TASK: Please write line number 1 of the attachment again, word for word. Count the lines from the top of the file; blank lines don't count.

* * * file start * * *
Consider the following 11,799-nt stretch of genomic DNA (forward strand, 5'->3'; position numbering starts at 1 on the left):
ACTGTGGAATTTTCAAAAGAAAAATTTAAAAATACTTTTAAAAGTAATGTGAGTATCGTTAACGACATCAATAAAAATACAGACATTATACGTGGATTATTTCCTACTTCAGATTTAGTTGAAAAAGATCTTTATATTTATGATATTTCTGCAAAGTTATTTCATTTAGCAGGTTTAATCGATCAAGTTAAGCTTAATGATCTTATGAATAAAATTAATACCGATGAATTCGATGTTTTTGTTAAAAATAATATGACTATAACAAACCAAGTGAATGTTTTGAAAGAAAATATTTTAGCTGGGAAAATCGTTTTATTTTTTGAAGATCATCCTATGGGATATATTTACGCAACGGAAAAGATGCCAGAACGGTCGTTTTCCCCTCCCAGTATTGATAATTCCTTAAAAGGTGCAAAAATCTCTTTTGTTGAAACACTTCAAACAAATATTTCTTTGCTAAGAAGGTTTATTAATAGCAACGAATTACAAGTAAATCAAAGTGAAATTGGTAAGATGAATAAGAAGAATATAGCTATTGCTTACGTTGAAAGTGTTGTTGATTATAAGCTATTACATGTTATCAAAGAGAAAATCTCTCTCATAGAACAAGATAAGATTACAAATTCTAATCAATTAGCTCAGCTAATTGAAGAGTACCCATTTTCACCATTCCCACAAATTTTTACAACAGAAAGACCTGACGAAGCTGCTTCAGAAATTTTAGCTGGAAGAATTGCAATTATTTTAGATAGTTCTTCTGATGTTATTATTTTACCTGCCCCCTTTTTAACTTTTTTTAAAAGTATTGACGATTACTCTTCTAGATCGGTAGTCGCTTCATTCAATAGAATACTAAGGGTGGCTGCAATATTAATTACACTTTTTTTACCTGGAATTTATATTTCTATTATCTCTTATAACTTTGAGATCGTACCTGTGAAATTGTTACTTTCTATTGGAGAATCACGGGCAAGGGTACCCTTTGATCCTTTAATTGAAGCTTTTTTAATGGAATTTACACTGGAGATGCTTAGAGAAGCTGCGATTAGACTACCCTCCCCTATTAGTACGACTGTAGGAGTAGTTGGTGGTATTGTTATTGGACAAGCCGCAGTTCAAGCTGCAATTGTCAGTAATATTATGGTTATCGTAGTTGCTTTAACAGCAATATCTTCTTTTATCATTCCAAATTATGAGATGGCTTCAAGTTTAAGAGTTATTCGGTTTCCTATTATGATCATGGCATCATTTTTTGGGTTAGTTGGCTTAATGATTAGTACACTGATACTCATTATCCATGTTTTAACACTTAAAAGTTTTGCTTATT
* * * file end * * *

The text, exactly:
Consider the following 11,799-nt stretch of genomic DNA (forward strand, 5'->3'; position numbering starts at 1 on the left):